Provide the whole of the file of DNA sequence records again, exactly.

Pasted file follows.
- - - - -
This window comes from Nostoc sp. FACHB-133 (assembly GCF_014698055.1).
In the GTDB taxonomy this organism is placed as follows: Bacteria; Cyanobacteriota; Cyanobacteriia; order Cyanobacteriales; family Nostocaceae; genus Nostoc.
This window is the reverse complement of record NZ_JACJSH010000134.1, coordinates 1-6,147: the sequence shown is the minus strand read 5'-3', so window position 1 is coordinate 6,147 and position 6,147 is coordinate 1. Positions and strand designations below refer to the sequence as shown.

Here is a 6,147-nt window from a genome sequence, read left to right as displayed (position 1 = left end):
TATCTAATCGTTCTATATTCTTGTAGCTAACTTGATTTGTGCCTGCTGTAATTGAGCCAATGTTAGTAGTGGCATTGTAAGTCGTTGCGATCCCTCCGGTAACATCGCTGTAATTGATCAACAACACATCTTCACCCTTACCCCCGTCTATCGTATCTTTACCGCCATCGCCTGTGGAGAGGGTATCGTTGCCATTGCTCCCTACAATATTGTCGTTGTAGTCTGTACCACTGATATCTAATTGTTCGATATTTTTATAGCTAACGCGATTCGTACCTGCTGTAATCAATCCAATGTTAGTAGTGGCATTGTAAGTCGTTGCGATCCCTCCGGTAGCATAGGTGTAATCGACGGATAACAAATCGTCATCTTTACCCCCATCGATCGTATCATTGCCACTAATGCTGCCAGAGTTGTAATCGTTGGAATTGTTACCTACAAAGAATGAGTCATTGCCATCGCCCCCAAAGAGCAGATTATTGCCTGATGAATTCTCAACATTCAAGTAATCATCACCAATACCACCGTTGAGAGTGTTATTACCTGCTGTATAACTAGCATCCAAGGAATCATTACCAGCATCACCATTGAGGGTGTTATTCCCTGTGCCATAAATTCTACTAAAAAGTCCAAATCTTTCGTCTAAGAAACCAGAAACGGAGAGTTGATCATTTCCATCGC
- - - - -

This window comes from Nostoc sp. FACHB-133 (assembly GCF_014698055.1).
In the GTDB taxonomy this organism is placed as follows: Bacteria; Cyanobacteriota; Cyanobacteriia; order Cyanobacteriales; family Nostocaceae; genus Nostoc.
This window is the reverse complement of record NZ_JACJSH010000134.1, coordinates 1-6,147: the sequence shown is the minus strand read 5'-3', so window position 1 is coordinate 6,147 and position 6,147 is coordinate 1. Positions and strand designations below refer to the sequence as shown.

Here is a 6,147-nt window from a genome sequence, read left to right as displayed (position 1 = left end):
TATCTAATCGTTCTATATTCTTGTAGCTAACTTGATTTGTGCCTGCTGTAATTGAGCCAATGTTAGTAGTGGCATTGTAAGTCGTTGCGATCCCTCCGGTAACATCGCTGTAATTGATCAACAACACATCTTCACCCTTACCCCCGTCTATCGTATCTTTACCGCCATCGCCTGTGGAGAGGGTATCGTTGCCATTGCTCCCTACAATATTGTCGTTGTAGTCTGTACCACTGATATCTAATTGTTCGATATTTTTATAGCTAACGCGATTCGTACCTGCTGTAATCAATCCAATGTTAGTAGTGGCATTGTAAGTCGTTGCGATCCCTCCGGTAGCATAGGTGTAATCGACGGATAACAAATCGTCATCTTTACCCCCATCGATCGTATCATTGCCACTAATGCTGCCAGAGTTGTAATCGTTGGAATTGTTACCTACAAAGAATGAGTCATTGCCATCGCCCCCAAAGAGCAGATTATTGCCTGATGAATTCTCAACATTCAAGTAATCATCACCAATACCACCGTTGAGAGTGTTATTACCTGCTGTATAACTAGCATCCAAGGAATCATTACCAGCATCACCATTGAGGGTGTTATTCCCTGTGCCATAAATTCTACTAAAAAGTCCAAATCTTTCGTCTAAGAAACCAGAAACGGAGAGTTGATCATTTCCATCGC